“Mr. Elwood?” A soft voice asked the burly man sitting at the bar. He turned and discovered the voice came from a pale, silver-haired woman in a dark cloak.
“Who’s askin’?” he replied with a gravelly voice.
“Someone that wishes to discuss a business venture with you,” the woman smiled. The man’s bushy, brown eyebrows dipped when he narrowed his eyes at the woman. He stroked his beard in thought for a second, then shrugged and nodded.
“I’m listenin’,” he replied. The woman smiled and cocked her head towards a dark corner.
“Someplace less open, if you please.” Without waiting for a response she walked to a candlelit table in the darkest corner of the tavern. Elwood took his filled stein with him and wobbled his way to the table. He had been drinking in the tavern for several hours already, after visiting every bank in the city. He reached the table and let himself fall into the wooden chair.
“It has come to my benefactor’s attention that you’re in search of a business loan. Is that correct?” Elwood chuckled.
“Aye. Can’t get it though,” he said, then raised his voice to a mocking pitch. “Too many inns already,” he mimicked the sentiment echoed by every bank. The woman nodded.
“There are a lot of Inns, but you know that obviously. So what would make yours different?” she asked. A broad smile grew on Elwood’s face.
“Thank you!” he exclaimed. “Of course I know the market, and I know I have to be different. No one ever asked, or let me explain my idea.” His eyes sparkled. “Even if you don’t lend me the money, thanks for listening. My idea is…,” he looked from side to side to check for accidental eavesdroppers, then leaned in over the table. “…topless women,” he said with a smile.
“Topless women? Is that your biggest draw? How so?” the woman asked with more than a little bit of confusion on her delicate face.
“The servers, the maids. All the female staff will be topless.”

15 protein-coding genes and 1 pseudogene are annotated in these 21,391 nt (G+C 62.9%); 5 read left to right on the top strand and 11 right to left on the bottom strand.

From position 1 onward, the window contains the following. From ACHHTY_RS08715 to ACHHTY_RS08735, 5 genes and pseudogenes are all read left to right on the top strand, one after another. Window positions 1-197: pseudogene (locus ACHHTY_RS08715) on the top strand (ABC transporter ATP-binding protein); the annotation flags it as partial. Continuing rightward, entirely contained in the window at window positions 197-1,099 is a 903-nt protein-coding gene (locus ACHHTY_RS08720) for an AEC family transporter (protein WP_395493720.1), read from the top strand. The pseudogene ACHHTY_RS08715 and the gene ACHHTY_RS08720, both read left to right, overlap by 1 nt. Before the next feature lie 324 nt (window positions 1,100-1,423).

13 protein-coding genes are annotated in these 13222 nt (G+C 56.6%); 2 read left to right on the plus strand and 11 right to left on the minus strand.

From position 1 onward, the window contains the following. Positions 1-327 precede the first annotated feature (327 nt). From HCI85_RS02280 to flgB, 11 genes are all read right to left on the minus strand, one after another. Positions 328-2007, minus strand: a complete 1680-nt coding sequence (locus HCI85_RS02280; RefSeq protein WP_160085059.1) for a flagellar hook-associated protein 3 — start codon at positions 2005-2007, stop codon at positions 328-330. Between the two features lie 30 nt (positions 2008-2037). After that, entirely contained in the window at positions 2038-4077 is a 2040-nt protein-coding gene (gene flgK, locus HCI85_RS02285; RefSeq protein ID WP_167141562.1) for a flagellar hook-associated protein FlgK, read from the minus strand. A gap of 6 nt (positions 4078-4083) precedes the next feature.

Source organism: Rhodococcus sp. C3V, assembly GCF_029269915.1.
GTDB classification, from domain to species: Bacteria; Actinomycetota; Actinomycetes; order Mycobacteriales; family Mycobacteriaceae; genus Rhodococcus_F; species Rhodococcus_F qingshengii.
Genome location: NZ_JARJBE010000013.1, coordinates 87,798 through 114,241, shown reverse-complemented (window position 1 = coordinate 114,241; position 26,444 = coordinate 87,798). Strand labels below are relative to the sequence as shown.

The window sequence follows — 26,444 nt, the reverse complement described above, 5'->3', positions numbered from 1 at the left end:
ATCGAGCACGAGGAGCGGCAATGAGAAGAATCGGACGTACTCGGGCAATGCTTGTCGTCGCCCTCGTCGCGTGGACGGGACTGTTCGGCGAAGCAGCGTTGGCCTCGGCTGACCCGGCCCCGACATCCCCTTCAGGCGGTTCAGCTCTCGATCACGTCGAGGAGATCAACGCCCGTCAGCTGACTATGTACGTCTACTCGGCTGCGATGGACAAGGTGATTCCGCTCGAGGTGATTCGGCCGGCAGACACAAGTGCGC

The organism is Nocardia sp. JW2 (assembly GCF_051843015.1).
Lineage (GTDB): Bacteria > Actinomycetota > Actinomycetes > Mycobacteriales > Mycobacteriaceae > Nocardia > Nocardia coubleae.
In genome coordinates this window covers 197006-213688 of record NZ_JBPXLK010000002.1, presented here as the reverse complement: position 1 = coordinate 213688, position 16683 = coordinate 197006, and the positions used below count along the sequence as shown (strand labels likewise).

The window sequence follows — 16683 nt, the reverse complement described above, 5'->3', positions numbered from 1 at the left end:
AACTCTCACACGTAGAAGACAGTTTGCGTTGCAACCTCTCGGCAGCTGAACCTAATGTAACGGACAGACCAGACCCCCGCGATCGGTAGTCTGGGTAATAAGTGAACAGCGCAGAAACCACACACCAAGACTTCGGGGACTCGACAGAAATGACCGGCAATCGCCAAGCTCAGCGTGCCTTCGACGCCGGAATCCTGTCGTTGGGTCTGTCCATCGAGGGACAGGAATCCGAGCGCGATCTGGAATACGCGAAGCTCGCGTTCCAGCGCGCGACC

“And that’s it?” Elwood nodded, but the woman shook her head.
“Personally, I don’t think that will be enough of a draw,” she said. Elwood felt the emptiness of disappointment in his gut, but he nodded his head.
“I understand. Thanks for listening.”
“Wait. There is a different way we can help you, if you’re willing,” she spoke quickly to keep him from leaving the table. He turned his attention to her again, and she kept talking. “We will extend the loan, with payments you can manage, if you’re willing to accept some,” the woman paused to find the right word. “Unsavory chores every now and again.”
“I’m listenin’,” Elwood nodded.
“Once your Inn is successful, there’ll be a regular stream of adventurers seeking to defeat the local dragon. Your task,-“
“We have a dragon?” Elwood asked. “Since when?” The woman smiled.
“Since about the time your Inn opens up. Now, your task will be to feed them false information,” she said.
“You mean I’m gonna get them killed?” This time she shook her head.
“Not at all. More like, starting them off with a disadvantage. Nothing they can’t overcome if they’re good enough. Of course, many of them won’t be good enough,” her face softened. “But that’s not your fault.” Elwood lifted his stein and downed the bottom half of his drink. He placed it down and looked at the woman.
“So far, I’m not against it. But, what’s gonna happen to me if my Inn isn’t successful?” The woman chuckled.
“As the only Inn in the area, I don’t think that’ll be a problem.” Elwood looked at the empty stein, then back to the strange woman.
“Lady, we just said there’s a whole mess of Inns here.” She nodded.
“There won’t be when you open,” she smiled. Her pupils narrowed to vertical slits. “Don’t forget, there’s a dragon moving into the area.”